The power of a graph lies in its ability to convey a variety of complex relationships in a way that is difficult to describe in words, but is easily comprehended from a picture. When designing a graph, consider these points:

Figure 1

Figure 2

Figure 3

  • Avoid fussy, excessively complicated graph design;
  • Don’t use 3D graphs. They are usually harder to interpret and more cluttered than 2D graphs (see Figure 1);
  • Reduce clutter by removing key borders and gridlines (see Figure 1b);
  • Avoid bold shading or cross hatching which can cause distracting visual effects (Figure 2);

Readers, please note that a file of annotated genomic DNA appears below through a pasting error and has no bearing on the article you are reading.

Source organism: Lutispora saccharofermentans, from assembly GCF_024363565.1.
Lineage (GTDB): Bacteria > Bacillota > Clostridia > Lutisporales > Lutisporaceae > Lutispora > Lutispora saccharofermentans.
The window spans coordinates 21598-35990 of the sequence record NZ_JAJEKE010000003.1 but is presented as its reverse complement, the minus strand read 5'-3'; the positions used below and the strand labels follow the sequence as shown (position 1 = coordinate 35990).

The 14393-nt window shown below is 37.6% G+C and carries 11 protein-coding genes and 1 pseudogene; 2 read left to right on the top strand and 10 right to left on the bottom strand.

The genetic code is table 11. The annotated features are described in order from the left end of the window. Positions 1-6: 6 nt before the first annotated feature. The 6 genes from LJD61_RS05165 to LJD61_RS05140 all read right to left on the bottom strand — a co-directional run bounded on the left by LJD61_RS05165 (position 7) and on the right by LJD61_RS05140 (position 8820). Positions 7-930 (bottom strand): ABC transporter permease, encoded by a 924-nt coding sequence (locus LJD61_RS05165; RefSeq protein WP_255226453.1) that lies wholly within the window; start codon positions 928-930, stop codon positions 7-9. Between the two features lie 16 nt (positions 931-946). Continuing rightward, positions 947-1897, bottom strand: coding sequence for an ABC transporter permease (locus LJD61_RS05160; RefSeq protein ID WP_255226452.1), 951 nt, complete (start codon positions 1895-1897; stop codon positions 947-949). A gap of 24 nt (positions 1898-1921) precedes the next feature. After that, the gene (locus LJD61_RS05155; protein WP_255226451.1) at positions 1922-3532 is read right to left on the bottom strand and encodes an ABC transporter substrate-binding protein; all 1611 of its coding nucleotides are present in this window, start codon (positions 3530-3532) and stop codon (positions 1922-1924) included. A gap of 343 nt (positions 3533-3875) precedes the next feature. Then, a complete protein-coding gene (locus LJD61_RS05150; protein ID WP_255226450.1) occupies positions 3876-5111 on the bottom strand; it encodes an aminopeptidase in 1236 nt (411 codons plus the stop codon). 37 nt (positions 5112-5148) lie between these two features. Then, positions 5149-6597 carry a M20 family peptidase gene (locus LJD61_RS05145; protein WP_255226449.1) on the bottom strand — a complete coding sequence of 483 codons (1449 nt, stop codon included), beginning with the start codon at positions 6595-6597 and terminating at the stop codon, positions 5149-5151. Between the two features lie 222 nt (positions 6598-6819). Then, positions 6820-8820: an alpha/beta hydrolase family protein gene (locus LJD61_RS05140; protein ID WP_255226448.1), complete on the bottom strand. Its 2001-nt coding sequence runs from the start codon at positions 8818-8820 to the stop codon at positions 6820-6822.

• Use colour and shading sparingly as it distracts from the message;
  • Avoid graph designs that use keys. Where keys are unavoidable, use the simplest key available (Figure 1b);
  • When adding text, use plain English, and avoid jargon and repetition. In addition, use the same typeface as the graph (preferably a sans serif font), avoid fancy lettering and fonts, don’t mix upper and lower case lettering, and don’t box the text;
  • Where several graphs are used for similar types of information use, where possible, the same scales on the x– and y-axes; and
  • Where practicable avoid truncating the axes, unless it will inform rather than mislead the reader (Figure 3).